Poor Internet Connection Leads to Judicial Diversion Program Disruptions in Petty Theft Case

By Michael Apfel and Vaiva Utaraite

WOODLAND, CA – In a remote appearance for a misdemeanor petty theft case here in Yolo County Superior Court, the accused this week said she had difficulties connecting to the courtroom via Zoom—although it did work eventually.

“My internet went out on me,” the accused said. “I live out in the mountains.”

Judge Daniel Wolk said he would reissue the accused’s warrant because the accused needed to show proof of completion in her previously granted judicial diversion program, which she said she was unable to complete because she didn’t have access to a reliable internet connection.

Arraigned in April 2022, the accused maintains she could not reliably connect to virtual meetings required to complete her diversion program, leading them to refer her back to the court.

“The diversion program referred me back to you guys because when we tried to do a Zoom meeting with the three people from the community that are going to judge me to make this go away, we couldn’t get proper internet connection,” said the accused, adding, “They couldn’t reschedule it…I would like the opportunity to still do that so this doesn’t go on my record.”

The accused cited her good community standing in favor of another opportunity at judicial diversion, expressing her desire to keep her record clean.

“I’m a rotary club member, I made a mistake, and I just don’t want it on my record, so I don’t know what to do at this point,” she said.

Deputy District Attorney Ashley Harvey explained the prosecution’s course of action in this instance, which involved a potential but not guaranteed opportunity at a similar program.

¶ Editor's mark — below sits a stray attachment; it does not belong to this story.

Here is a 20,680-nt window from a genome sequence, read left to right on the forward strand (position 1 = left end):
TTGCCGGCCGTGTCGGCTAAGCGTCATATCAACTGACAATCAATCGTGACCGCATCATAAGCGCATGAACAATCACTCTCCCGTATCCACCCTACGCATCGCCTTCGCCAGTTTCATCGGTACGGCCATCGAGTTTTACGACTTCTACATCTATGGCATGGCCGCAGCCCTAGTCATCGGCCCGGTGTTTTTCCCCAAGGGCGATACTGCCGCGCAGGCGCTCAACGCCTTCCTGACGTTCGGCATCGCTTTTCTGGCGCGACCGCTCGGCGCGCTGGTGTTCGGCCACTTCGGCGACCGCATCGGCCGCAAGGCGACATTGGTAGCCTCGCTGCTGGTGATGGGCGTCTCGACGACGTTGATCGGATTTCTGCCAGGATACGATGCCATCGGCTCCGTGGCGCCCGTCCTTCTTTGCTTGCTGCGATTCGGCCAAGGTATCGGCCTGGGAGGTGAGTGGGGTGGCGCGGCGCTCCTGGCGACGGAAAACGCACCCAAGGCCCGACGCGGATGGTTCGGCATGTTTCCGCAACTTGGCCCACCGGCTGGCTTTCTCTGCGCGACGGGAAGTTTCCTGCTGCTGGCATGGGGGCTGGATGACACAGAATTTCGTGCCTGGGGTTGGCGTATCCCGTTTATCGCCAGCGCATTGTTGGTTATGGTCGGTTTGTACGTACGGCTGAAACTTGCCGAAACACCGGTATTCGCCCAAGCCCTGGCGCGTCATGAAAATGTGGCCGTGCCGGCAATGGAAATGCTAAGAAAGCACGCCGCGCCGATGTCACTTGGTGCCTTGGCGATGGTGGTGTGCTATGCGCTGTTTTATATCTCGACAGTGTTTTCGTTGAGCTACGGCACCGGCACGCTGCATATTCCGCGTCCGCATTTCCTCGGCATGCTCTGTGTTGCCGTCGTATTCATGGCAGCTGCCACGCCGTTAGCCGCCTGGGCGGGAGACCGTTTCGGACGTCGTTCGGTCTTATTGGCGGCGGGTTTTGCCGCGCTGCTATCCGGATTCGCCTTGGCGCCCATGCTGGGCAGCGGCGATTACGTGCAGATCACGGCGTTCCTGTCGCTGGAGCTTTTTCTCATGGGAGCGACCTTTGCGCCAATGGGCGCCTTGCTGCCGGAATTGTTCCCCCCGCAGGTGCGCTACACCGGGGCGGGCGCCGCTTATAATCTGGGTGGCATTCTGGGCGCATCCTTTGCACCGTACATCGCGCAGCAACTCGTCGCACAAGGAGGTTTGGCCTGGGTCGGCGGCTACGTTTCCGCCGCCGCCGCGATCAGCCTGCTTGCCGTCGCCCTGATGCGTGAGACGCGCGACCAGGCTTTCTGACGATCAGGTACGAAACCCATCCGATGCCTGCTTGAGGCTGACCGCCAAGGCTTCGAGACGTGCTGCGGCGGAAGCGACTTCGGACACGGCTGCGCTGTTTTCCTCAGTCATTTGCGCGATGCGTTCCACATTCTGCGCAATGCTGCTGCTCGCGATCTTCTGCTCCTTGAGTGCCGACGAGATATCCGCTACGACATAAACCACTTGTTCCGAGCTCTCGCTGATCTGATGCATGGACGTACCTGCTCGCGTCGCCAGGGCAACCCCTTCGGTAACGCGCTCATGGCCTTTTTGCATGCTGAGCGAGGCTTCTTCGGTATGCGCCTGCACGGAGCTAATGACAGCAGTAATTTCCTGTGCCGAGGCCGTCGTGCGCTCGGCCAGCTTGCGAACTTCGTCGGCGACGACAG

“We have in our notes that we will do one further re-referral on RJP on a deferred entry of judgment basis, and (the accused) has been advised by the RJP that another no-show will result in RJP failure,” Harvey said.

The accused stated she understood the terms and wanted to proceed with the compromise, however, this meant the case would be passed and the accused would have to enter a plea. The judge proceeded to assign her to an attorney for the proceedings.

“[The prosecution] wants to do what’s called a deferred entry of judgment, which means that you are going to plead guilty today if you want to do this or no contest to the charge,” the judge explained. “If you don’t follow through with what you are going to do, the court will find you guilty, or it could, after a hearing, enter a judgment against you.”

The accused said she called the front desk to put her back on the calendar and that they would give her case to the court, and the judge recalled any related warrants.

The accused was arraigned for one count of petty theft, and the judge appointed the accused a public defender, ordering the accused to come back on Feb. 2 at 9 a.m. Released on her own recognizance, she was ordered to not come within 100 yards of the Walmart where the petty theft occurred. 

About The Author

Michael Apfel is a second year at USC majoring in Legal Studies and minoring in Sports Media Industries. He plans on law school after his undergraduate studies looking to work in social justice.

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